The 50PG7000 is the flagship plasma from LG's 2008 range, and their first stab at a full HD (1920 x 1080) panel. The press information and glossy brochures highlight some of the sets unique features in detail and also miss out on some that they really should be promoting, such as the ISF ccc controls.
Design and Connections
Around the back we have the main AV inputs gathered on the right hand side with the power socket on the left, almost central to the unit. The inputs are generous with four HDMI v1.3 sockets (three on the back and one side mounted), two scarts and one composite plus VGA, S-video and an RF cable connection for use with the DVB tuner. One interesting addition is an RS232 control port for the custom install market also situated on the rear of the set.
Using the remote to power up the screen we are met with what I can only describe as a colourful computer game like menu. It has large icons which are clear and concise as to what they do, and to be honest, perfect for the mass market that the set is aimed at. Selecting the picture settings as I always do to begin with, we are greeted with an expansive and well designed menu layout. You can select your aspect ratio which includes a just scan option for 1:1 pixel mapping (i.e. no overscan on full HD content, it uses the entire resolution), along with the traditional zoom, 16:9 and 4:3 settings. Underneath this is the picture mode selection which includes, 'Vivid, standard, cinema, sport, expert 1 and expert 2'. It is the expert controls that we are interested in here as they lead on to the full white balance and CMS controls, necessary to get the very best out of this TV. Indeed selecting expert 1 from factory default gives a very suitable image, which apart from a red push, looks fairly accurate. More on this later. Next it's time to set up all the channels via the DVB tuner, which in auto mode completes the task in around 5 minutes. This is a fairly accurate auto set up procedure which worked the same on the three occasions I tried it.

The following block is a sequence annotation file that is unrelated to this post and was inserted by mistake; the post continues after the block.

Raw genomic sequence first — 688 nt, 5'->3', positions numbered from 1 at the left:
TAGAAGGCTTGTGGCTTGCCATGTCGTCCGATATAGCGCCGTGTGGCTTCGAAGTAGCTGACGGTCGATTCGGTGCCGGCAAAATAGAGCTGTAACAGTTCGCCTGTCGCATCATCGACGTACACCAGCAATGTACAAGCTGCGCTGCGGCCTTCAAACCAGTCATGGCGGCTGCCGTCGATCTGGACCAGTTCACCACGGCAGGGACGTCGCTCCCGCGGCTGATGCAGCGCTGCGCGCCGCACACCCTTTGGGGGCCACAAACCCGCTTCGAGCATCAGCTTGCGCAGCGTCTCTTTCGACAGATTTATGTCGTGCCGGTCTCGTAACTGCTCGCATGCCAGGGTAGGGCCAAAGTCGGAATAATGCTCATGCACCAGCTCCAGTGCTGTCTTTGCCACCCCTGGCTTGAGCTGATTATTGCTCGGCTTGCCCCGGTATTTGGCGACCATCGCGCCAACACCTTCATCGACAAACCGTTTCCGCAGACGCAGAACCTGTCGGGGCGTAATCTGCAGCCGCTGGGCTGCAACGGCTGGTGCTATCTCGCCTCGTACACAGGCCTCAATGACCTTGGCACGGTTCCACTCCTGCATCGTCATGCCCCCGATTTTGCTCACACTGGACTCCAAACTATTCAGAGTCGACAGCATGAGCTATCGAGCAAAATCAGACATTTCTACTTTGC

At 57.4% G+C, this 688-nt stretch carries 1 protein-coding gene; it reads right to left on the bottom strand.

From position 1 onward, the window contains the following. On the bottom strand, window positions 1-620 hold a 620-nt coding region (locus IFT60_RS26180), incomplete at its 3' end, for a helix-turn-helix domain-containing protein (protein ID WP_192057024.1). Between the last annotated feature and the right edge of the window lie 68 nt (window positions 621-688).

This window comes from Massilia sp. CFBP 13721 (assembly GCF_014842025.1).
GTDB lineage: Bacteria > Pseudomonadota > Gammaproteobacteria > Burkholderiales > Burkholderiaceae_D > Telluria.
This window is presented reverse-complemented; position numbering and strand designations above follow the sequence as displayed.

The EPG for the freeview channels, like the main menu screens, is a colourful affair and fairly straightforward and easy to use. Indeed apart from the vivid colour scheme and channel selection of six channels per screen, it works as well as any other EPG on the market.
So once the LG 50PG7000 had been running for a few hours it was time to look in detail at the best settings out of the box, as well as how accurate the ISF ccc controls are for calibration.